This Week in History
The Asahis take on the Tokyo Giants!
For the week of Monday May 24, 2010
Brain ball focused on skill and speed, rather than the brute force that was emphasized by Euro-Canadian teams. The Asahi team’s manager, Harry Miyasaki, encouraged the players to score runs by bunting and stealing bases in order to put pressure on the opponent’s defence. Euro-Canadians could often hit the ball further than Asahi players, but thanks to their speed and unique brain ball strategy, the Asahi played on the same level as their Euro-Canadian counterparts and won many games. Asahi performance and good sportsmanship on the ball diamond won the respect of Euro-Canadians and served as a source of pride for the Japanese-Canadian community.
Baseball played a large role in Japanese-Canadian families. First-generation Japanese Canadians (Issei or Japanese immigrants) often found it difficult to relate to their children (Nisei or a person of Japanese descendent born in Canada). The Issei still had strong ties to Japan, whereas the Nisei had embraced Canadian culture, making it difficult to discuss subjects like politics or philosophy. Baseball and the Asahi in particular were experiences they could enjoy and discuss together.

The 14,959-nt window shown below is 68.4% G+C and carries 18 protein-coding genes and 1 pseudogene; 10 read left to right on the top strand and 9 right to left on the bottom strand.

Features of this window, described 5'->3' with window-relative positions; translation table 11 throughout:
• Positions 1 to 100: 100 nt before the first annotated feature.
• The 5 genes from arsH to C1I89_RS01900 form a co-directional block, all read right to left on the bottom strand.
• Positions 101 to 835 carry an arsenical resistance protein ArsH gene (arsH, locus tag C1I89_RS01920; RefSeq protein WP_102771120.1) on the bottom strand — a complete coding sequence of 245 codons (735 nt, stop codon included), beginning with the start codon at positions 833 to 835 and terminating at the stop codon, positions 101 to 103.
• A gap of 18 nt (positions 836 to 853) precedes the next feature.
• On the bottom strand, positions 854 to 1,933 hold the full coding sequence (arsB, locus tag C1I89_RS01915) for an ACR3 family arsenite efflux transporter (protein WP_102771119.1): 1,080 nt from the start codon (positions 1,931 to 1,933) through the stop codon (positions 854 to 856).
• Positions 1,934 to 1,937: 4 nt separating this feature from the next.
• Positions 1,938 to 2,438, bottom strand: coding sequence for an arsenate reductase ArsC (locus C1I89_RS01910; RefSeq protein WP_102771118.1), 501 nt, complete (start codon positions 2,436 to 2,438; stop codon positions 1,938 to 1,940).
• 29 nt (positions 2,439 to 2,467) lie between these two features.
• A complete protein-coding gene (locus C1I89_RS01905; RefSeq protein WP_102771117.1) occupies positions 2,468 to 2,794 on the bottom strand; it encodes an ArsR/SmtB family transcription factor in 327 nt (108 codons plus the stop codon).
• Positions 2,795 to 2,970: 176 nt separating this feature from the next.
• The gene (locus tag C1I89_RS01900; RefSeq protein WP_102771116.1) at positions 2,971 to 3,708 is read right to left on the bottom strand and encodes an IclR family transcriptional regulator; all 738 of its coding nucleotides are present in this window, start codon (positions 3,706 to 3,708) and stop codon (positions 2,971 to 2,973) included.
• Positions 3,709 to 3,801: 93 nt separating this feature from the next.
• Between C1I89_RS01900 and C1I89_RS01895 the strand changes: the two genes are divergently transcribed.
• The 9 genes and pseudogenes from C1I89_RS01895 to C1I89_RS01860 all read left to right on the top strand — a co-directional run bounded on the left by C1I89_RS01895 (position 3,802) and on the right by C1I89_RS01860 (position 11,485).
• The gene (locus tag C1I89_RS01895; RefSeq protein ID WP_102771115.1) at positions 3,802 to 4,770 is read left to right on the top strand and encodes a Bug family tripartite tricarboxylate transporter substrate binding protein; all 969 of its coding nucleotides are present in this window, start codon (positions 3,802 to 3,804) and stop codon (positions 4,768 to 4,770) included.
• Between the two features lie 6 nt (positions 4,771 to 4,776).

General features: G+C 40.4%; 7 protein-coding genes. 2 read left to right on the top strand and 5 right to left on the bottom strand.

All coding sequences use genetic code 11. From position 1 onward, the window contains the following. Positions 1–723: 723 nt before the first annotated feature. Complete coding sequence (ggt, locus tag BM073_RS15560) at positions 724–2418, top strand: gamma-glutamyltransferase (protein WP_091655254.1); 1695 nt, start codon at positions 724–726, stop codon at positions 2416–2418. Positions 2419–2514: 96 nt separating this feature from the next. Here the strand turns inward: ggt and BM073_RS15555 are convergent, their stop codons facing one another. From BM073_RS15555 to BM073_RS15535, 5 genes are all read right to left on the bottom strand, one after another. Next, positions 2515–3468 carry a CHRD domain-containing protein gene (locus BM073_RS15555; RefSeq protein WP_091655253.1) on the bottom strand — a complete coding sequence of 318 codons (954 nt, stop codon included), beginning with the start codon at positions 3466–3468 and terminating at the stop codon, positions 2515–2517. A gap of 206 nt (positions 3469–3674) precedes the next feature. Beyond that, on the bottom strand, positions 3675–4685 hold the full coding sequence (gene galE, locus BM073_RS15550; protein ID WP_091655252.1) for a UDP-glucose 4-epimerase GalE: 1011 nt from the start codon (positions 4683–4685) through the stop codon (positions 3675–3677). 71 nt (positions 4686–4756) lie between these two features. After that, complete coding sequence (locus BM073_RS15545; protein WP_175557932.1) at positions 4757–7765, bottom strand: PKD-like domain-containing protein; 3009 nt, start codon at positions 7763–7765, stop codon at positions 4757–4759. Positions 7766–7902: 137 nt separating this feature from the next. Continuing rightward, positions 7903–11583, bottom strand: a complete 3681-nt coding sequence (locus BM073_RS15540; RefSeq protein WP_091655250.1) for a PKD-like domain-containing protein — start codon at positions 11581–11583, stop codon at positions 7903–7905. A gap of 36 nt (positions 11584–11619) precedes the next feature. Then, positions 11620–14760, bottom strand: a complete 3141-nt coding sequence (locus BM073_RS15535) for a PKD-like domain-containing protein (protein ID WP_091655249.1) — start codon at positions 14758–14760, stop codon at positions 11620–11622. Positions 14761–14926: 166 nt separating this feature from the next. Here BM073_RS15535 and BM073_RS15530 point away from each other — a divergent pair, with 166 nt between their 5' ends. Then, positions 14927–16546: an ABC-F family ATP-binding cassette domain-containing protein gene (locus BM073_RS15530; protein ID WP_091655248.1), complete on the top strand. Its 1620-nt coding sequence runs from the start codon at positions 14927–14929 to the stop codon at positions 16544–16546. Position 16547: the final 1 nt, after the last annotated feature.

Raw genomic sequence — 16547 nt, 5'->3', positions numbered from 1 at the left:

After the team was disbanded in 1941 because of Japanese internment, the Asahis travelled to other Canadian cities to teach baseball to children, passing down their unique brain ball techniques and tradition of good sportsmanship to a new generation of Japanese and Euro-Canadians.
For its importance to Japanese-Canadian families as well as for bringing closer integration between Japanese-Canadians and Euro-Canadians, the Asahi Baseball Team was designated a national historic event in 2008.
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